A SpaceX Falcon 9 rocket carrying four space tourists blasted off Wednesday night from the Kennedy Space Center in Florida for the first mission to orbit the globe with an all-civilian crew.
A huge fireball illuminated the sky as the rocket’s nine engines began to pull away from Earth at 8:02 pm (0002 GMT Thursday).
Around 12 minutes later, the Dragon capsule separated from the rocket’s send stage as the crew entered orbit, while the re-usable first stage made its way back to Earth for a vertical landing on a sea barge.
“A few have gone before and many are about to follow,” said Jared Isaacman, the 38-year-old billionaire who chartered the flight.
The spaceship’s trajectory will take it to an altitude of 357 miles (575 kilometers), which is deeper into space than the International Space Station (ISS).
After spending three days spinning around planet Earth, the four-person crew, all Americans, will splash down off the Florida coast.
“The #Inspiration4 launch reminds us of what can be accomplished when we partner with private industry!” tweeted NASA administrator Bill Nelson ahead of the launch.
NASA’s commercial crew program was founded in 2011.
SpaceX, founded by billionaire Tesla owner Elon Musk, hasn’t disclosed what the trip cost Isaacman — but the price tag runs into the tens of millions of dollars.
Inspiration4’s crew leader is a high school dropout who went on to found Shift4 Payments, which provides payment processing services. He is also a keen aviator.
His three crewmates were selected through a competition, and their stories have been followed in a Netflix documentary.
Hayley Arceneaux, a pediatric cancer survivor, is a 29-year-old physician assistant. She is the youngest American to go into orbit and the first person with a prosthesis, on a part of her femur.
Chris Sembroski, 42, is a US Air Force veteran who now works as an aerospace data engineer.
Sian Proctor, a 51-year-old geoscientist and educator, was almost selected to become an astronaut for NASA in 2009, and is only the fourth African-American woman to go to space.
Former US first lady Michelle Obama congratulated the crew after lift-off.
“They’re inspiring us all with their courage, curiosity, and passion,” she tweeted.
“I’m thinking of all the young people who’ll be looking up to this crew and dreaming big thanks to them. Ad astra!”
The mission aims to raise $200 million for St Jude’s Children’s Research Hospital, a leading facility in Tennessee. Arceneaux received treatment there as a child, and now works there.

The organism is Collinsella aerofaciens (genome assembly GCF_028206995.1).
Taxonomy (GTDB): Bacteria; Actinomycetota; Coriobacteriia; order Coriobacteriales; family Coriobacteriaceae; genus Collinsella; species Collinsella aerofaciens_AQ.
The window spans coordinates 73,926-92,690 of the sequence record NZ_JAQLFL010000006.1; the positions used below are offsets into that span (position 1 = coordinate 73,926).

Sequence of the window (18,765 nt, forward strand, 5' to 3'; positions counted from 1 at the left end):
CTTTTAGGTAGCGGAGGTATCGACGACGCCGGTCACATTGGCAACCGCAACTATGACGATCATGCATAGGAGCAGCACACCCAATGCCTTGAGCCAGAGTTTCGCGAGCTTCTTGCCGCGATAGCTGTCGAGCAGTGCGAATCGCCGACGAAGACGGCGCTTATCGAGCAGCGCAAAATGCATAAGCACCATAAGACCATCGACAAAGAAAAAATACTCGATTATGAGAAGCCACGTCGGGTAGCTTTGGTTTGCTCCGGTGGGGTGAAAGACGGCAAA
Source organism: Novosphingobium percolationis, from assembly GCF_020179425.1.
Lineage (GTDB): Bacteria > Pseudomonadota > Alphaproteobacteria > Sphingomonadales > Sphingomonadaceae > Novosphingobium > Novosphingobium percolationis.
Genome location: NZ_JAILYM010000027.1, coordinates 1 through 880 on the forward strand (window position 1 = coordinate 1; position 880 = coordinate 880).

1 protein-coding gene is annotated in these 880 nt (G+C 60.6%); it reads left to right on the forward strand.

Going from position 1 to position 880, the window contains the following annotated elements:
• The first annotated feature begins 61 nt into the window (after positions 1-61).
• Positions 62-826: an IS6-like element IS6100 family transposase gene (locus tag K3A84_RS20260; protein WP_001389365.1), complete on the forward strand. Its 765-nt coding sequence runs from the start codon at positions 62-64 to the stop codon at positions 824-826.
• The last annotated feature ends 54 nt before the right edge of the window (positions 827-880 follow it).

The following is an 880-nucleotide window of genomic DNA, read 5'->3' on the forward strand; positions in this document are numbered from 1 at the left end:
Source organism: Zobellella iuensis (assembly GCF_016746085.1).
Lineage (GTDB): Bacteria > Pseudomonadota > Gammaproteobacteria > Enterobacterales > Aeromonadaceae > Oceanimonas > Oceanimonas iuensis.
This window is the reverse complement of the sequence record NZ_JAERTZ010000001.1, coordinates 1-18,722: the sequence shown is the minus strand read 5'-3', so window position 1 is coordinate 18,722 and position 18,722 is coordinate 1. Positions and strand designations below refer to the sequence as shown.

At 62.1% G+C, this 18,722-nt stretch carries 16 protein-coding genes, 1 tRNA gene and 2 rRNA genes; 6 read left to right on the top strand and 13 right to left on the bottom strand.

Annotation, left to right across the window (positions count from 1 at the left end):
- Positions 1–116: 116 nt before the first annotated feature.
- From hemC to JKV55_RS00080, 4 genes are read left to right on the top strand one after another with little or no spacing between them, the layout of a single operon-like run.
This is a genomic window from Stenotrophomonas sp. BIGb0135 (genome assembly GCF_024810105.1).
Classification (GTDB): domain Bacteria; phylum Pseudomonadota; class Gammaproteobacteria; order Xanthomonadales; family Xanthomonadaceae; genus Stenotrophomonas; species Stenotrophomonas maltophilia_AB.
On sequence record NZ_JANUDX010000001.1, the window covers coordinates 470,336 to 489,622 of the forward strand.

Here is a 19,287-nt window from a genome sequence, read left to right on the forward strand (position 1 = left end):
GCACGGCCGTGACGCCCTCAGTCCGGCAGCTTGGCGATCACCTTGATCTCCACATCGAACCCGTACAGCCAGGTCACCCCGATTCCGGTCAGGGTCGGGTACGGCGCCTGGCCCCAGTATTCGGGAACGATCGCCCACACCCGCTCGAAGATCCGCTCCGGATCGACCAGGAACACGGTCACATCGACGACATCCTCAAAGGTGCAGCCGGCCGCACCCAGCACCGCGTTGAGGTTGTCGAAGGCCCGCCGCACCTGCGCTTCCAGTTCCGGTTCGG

The crew were set to take with them various objects — a ukulele, hops intended to brew space beer and several digital assets known as non-fungible tokens — that will be auctioned off for the cause.
Throughout the flight, biological data including heart rate and sleep, as well as their cognitive capacities, will be analyzed to study the health impacts of space.
The Dragon capsule is equipped, for the first time, with a cupola observation dome — the largest ever space window — to take in the view. The dome replaces the usual mechanism used on Dragons to dock with the ISS.
Privatization of space
Beyond the mission’s charitable and scientific aspects, its stated goal is to prove that the cosmos is accessible to people who have not been handpicked and trained for years as astronauts.
The flight should remain fully automated, but the crew members have been trained by SpaceX to be able to take control in the event of an emergency.
The space adventure bookends a summer marked by the battle of the billionaires Richard Branson and Jeff Bezos to reach the final frontier.
Branson, the Virgin Galactic founder, achieved the feat first, on July 11, and was followed by the Blue Origin boss nine days later.
But these flights only offered a few minutes of weightlessness.
This is the fourth crewed mission for SpaceX, which has now sent 10 astronauts to the ISS for NASA.
“Congratulations #Inspiration4! Low-Earth orbit is now more accessible for more people to experience the wonders of space,” NASA’s Nelson tweeted.
“We look forward to the future –- one where @NASA is one of many customers in the commercial space market. Onward and upward!”